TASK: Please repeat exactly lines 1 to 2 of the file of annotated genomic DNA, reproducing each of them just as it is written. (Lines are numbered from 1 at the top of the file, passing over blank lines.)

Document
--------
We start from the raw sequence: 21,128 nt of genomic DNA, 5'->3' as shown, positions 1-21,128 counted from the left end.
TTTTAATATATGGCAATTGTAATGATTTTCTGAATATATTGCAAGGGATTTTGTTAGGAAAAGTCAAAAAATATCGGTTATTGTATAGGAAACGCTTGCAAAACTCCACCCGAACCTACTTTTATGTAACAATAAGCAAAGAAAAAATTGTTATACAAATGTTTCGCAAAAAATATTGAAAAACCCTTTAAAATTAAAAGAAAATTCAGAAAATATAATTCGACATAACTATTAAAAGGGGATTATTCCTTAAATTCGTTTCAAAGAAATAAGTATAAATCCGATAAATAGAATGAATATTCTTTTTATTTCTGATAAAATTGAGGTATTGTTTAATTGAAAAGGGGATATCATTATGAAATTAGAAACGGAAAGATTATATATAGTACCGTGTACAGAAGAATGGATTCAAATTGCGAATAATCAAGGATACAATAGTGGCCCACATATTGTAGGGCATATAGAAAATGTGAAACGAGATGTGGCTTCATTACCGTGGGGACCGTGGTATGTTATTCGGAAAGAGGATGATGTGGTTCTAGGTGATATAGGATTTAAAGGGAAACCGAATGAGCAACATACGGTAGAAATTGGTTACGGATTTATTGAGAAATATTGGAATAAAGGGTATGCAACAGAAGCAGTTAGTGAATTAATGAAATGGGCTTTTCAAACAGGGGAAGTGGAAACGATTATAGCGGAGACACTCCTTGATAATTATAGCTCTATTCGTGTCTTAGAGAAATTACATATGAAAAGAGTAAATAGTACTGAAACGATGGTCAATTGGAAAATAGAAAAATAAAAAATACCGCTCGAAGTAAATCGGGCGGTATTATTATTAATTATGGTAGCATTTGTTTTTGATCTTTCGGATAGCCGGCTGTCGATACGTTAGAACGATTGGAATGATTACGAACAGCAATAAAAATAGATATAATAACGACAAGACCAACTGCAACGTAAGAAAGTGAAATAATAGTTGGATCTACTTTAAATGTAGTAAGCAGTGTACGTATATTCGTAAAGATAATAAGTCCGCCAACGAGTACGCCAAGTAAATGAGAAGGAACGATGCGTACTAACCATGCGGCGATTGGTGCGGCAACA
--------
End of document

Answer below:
We start from the raw sequence: 21,128 nt of genomic DNA, 5'->3' as shown, positions 1-21,128 counted from the left end.
TTTTAATATATGGCAATTGTAATGATTTTCTGAATATATTGCAAGGGATTTTGTTAGGAAAAGTCAAAAAATATCGGTTATTGTATAGGAAACGCTTGCAAAACTCCACCCGAACCTACTTTTATGTAACAATAAGCAAAGAAAAAATTGTTATACAAATGTTTCGCAAAAAATATTGAAAAACCCTTTAAAATTAAAAGAAAATTCAGAAAATATAATTCGACATAACTATTAAAAGGGGATTATTCCTTAAATTCGTTTCAAAGAAATAAGTATAAATCCGATAAATAGAATGAATATTCTTTTTATTTCTGATAAAATTGAGGTATTGTTTAATTGAAAAGGGGATATCATTATGAAATTAGAAACGGAAAGATTATATATAGTACCGTGTACAGAAGAATGGATTCAAATTGCGAATAATCAAGGATACAATAGTGGCCCACATATTGTAGGGCATATAGAAAATGTGAAACGAGATGTGGCTTCATTACCGTGGGGACCGTGGTATGTTATTCGGAAAGAGGATGATGTGGTTCTAGGTGATATAGGATTTAAAGGGAAACCGAATGAGCAACATACGGTAGAAATTGGTTACGGATTTATTGAGAAATATTGGAATAAAGGGTATGCAACAGAAGCAGTTAGTGAATTAATGAAATGGGCTTTTCAAACAGGGGAAGTGGAAACGATTATAGCGGAGACACTCCTTGATAATTATAGCTCTATTCGTGTCTTAGAGAAATTACATATGAAAAGAGTAAATAGTACTGAAACGATGGTCAATTGGAAAATAGAAAAATAAAAAATACCGCTCGAAGTAAATCGGGCGGTATTATTATTAATTATGGTAGCATTTGTTTTTGATCTTTCGGATAGCCGGCTGTCGATACGTTAGAACGATTGGAATGATTACGAACAGCAATAAAAATAGATATAATAACGACAAGACCAACTGCAACGTAAGAAAGTGAAATAATAGTTGGATCTACTTTAAATGTAGTAAGCAGTGTACGTATATTCGTAAAGATAATAAGTCCGCCAACGAGTACGCCAAGTAAATGAGAAGGAACGATGCGTACTAACCATGCGGCGATTGGTGCGGCAACA